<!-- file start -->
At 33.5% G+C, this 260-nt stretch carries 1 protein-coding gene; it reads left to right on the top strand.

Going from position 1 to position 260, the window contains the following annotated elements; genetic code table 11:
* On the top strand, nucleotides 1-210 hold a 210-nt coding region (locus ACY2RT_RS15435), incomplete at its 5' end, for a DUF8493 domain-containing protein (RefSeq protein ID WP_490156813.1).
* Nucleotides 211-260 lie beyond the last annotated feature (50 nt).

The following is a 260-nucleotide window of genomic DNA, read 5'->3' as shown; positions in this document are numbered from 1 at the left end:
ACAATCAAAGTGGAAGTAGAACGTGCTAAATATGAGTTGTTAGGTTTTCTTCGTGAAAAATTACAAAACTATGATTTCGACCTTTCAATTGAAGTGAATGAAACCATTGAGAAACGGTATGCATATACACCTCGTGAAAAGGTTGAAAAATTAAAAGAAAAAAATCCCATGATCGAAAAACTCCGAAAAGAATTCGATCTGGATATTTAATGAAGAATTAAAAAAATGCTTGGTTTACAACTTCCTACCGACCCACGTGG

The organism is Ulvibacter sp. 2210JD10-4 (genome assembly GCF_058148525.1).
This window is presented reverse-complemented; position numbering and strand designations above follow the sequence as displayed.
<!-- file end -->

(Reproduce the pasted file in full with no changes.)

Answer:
At 33.5% G+C, this 260-nt stretch carries 1 protein-coding gene; it reads left to right on the top strand.

Going from position 1 to position 260, the window contains the following annotated elements; genetic code table 11:
* On the top strand, nucleotides 1-210 hold a 210-nt coding region (locus ACY2RT_RS15435), incomplete at its 5' end, for a DUF8493 domain-containing protein (RefSeq protein ID WP_490156813.1).
* Nucleotides 211-260 lie beyond the last annotated feature (50 nt).

The following is a 260-nucleotide window of genomic DNA, read 5'->3' as shown; positions in this document are numbered from 1 at the left end:
ACAATCAAAGTGGAAGTAGAACGTGCTAAATATGAGTTGTTAGGTTTTCTTCGTGAAAAATTACAAAACTATGATTTCGACCTTTCAATTGAAGTGAATGAAACCATTGAGAAACGGTATGCATATACACCTCGTGAAAAGGTTGAAAAATTAAAAGAAAAAAATCCCATGATCGAAAAACTCCGAAAAGAATTCGATCTGGATATTTAATGAAGAATTAAAAAAATGCTTGGTTTACAACTTCCTACCGACCCACGTGG

The organism is Ulvibacter sp. 2210JD10-4 (genome assembly GCF_058148525.1).
This window is presented reverse-complemented; position numbering and strand designations above follow the sequence as displayed.